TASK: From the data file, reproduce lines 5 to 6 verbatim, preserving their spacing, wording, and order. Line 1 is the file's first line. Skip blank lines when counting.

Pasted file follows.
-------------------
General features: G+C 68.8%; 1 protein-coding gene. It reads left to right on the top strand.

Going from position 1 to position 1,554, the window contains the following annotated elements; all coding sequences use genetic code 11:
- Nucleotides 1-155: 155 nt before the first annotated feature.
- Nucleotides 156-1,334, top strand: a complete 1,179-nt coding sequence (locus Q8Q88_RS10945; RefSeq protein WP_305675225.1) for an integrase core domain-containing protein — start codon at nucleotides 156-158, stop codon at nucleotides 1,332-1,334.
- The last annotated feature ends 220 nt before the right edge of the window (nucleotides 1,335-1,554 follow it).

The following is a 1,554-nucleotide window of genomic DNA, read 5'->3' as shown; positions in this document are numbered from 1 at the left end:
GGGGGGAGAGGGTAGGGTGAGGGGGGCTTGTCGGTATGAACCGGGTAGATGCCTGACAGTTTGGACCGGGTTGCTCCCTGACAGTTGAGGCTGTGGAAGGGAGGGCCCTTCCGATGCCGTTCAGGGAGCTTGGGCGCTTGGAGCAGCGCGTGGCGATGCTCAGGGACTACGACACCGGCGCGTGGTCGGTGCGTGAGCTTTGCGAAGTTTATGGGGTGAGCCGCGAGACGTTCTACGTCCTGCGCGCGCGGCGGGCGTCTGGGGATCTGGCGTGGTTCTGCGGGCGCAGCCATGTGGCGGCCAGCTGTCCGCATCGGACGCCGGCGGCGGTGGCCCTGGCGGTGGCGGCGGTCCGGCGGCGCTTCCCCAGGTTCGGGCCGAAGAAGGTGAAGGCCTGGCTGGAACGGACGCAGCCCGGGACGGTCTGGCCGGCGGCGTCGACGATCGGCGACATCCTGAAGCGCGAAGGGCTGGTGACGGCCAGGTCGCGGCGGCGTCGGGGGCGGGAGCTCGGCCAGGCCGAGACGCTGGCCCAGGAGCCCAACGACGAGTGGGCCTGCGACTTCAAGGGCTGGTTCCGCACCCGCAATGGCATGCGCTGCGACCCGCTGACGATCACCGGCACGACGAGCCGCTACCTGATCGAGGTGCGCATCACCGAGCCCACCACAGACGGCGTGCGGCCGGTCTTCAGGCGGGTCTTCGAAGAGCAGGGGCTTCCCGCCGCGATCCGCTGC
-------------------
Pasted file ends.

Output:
- The last annotated feature ends 220 nt before the right edge of the window (nucleotides 1,335-1,554 follow it).

The following is a 1,554-nucleotide window of genomic DNA, read 5'->3' as shown; positions in this document are numbered from 1 at the left end: